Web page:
by Paul Finch
Publisher: Telos, 2002.
I recently encountered Paul Finch in the pages of Black Static 14. His story We, Who Live In The Wood was an outstanding short story. Full of deep empathy for nature and a sense of place, it was also violent, dark and creepy. In short it was everything I liked in fiction. I decided to seek out more works by Mr. Finch and purchased Cape Wrath as a first step.
The island of Craeghatir is a desolate, isolated rock off Cape Wrath on the northernmost tip of Scotland. The island holds secrets, however, as scattered amongst the trees and lonely crags are ancient megaliths and barrows. It’s to investigate these places that Professor Jo Mercy leads a team of young archaeologists. In particular they are in search of the legendary Ivar Ragnarsson an infamous Viking with a penchant for violence.
Before long the team find clues which seem to indicate they are on the right trail but events are set to disrupt the investigation. A series of grisly accidents follow and it soon becomes clear that the deserted island is not quite as deserted as they would like.
Cape Wrath is a short novel which packs a huge punch. Full of tension, extreme violence and in one scene, particularly graphic sex. It’s also a book full of that same genius loci that I encountered in the Black Static tale. It’s a very powerful portrayal of place, you can almost smell the pine trees and feel the savage wind on your face as you read.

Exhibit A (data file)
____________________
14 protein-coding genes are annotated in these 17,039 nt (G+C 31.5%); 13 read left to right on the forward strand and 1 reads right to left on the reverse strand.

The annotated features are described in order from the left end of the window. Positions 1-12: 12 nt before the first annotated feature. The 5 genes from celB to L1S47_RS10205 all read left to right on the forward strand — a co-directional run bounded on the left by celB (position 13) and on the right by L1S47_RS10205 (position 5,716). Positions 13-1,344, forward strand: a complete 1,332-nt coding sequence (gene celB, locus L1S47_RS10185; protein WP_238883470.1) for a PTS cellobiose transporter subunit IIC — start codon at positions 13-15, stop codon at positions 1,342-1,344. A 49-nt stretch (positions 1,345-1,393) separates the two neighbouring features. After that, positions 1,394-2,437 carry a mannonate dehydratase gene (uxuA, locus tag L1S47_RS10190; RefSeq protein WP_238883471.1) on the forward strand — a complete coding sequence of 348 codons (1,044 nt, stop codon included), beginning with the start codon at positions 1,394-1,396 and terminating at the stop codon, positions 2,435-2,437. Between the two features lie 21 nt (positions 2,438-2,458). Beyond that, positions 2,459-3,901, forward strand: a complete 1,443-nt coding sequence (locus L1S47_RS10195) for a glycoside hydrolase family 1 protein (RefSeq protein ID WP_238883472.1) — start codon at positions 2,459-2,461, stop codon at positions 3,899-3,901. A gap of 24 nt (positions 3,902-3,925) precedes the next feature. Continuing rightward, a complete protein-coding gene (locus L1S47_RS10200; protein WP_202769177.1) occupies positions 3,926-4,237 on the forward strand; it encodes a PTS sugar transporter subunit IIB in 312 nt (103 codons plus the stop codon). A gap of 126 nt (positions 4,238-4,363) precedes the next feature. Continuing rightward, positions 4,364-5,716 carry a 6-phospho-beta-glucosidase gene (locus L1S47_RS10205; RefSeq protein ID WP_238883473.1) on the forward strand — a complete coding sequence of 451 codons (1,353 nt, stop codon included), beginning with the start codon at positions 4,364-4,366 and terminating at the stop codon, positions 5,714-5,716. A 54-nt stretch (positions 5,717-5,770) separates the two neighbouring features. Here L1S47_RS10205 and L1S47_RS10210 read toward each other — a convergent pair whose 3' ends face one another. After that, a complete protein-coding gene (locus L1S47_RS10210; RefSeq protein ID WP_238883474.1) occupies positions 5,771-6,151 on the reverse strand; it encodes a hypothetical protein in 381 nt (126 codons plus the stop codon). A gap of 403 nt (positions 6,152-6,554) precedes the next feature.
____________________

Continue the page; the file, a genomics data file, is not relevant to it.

The characters are interesting and some of the complex relationships play a huge part in the developing tensions. The plot is fairly straightforward but that allows for more action and less exposition, climaxing in a vicious and satisfying conclusion.
For me, it wasn’t quite up to the standard of We, Who Live In the Wood. I think in comparing the two stories we can see Paul Finch developing as a writer. The prose and drama in the Black Static short is tight and well paced. Cape Wrath, published much earlier, has a looser feel but still reads well. Finch has an almost Holdstock like ability to portray that defining sense of place and history, an ability that pulls you into his writing and leaves you filled with deep and powerful emotions. In short despite having read so little of his work, Paul Finch is rapidly gaining a place as one of my favourite writers.
Rating 4 out of 5